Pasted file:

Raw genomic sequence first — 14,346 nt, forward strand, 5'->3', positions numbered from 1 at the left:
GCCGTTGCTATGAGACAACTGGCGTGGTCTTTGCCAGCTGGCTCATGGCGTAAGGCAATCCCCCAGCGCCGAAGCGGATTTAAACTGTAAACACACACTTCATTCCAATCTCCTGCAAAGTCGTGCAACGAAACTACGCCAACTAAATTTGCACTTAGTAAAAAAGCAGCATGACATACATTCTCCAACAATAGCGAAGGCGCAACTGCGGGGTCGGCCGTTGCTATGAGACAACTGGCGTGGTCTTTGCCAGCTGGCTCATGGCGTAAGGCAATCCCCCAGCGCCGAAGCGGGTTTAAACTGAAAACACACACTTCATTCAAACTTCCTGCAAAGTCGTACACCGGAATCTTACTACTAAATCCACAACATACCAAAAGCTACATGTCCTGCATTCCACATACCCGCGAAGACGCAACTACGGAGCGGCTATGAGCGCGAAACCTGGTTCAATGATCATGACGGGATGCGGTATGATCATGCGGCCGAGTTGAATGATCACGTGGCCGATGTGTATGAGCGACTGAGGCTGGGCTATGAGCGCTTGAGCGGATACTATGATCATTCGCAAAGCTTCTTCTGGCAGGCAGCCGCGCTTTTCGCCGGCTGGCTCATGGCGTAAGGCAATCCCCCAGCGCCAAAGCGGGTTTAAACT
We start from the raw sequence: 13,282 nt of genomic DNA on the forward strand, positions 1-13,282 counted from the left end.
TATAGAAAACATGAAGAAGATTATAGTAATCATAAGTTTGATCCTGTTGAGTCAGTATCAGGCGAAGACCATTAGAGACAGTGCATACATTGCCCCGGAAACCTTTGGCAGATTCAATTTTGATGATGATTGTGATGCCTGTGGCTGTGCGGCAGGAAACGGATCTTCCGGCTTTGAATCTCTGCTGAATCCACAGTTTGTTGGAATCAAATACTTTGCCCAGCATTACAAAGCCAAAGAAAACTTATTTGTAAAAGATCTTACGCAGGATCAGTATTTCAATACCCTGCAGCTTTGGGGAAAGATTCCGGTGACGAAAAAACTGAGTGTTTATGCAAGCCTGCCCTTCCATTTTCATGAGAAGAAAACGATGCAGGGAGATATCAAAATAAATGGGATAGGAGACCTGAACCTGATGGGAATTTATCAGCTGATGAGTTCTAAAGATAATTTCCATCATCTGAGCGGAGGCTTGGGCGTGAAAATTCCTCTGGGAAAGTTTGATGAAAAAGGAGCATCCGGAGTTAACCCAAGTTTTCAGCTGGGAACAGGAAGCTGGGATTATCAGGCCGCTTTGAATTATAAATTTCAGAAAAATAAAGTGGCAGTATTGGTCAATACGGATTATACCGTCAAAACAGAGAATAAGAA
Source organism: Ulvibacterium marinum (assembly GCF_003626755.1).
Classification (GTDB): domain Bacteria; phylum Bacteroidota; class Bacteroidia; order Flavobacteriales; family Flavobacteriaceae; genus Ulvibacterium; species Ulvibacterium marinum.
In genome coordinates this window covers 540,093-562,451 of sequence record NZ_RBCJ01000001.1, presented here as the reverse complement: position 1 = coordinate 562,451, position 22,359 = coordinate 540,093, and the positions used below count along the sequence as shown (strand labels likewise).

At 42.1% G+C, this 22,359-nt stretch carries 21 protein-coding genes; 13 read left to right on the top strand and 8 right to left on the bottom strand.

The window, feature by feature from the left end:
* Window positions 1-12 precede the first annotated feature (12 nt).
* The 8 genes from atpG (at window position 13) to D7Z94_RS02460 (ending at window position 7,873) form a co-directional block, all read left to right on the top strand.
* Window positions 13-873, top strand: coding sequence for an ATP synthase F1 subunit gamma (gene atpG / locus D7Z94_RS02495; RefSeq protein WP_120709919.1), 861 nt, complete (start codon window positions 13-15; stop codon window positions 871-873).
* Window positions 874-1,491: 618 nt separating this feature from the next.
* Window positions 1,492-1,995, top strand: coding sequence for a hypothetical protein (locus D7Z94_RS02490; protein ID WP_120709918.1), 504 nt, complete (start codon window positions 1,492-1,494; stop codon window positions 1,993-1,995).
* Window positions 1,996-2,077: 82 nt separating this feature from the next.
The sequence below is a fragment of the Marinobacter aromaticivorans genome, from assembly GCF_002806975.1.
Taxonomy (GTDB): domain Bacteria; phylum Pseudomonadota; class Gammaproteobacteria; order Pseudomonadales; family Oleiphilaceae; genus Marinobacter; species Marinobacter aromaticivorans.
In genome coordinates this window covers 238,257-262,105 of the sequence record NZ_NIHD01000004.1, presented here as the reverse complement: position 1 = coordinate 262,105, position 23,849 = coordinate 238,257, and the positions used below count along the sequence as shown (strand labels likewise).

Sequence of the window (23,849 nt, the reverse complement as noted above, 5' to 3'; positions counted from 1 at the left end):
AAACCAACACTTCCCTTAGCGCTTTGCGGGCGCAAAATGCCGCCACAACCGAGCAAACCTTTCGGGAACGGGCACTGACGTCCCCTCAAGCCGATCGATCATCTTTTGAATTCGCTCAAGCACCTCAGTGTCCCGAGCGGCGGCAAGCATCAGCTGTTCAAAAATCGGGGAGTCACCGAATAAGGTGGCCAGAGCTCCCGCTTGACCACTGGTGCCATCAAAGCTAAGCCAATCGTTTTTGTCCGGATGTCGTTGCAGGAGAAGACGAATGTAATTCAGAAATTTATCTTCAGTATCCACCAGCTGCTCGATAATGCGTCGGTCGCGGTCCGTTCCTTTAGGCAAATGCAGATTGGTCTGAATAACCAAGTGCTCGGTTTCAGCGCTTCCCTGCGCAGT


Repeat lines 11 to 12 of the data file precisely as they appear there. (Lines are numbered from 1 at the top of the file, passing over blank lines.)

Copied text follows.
* The 8 genes from atpG (at window position 13) to D7Z94_RS02460 (ending at window position 7,873) form a co-directional block, all read left to right on the top strand.
* Window positions 13-873, top strand: coding sequence for an ATP synthase F1 subunit gamma (gene atpG / locus D7Z94_RS02495; RefSeq protein WP_120709919.1), 861 nt, complete (start codon window positions 13-15; stop codon window positions 871-873).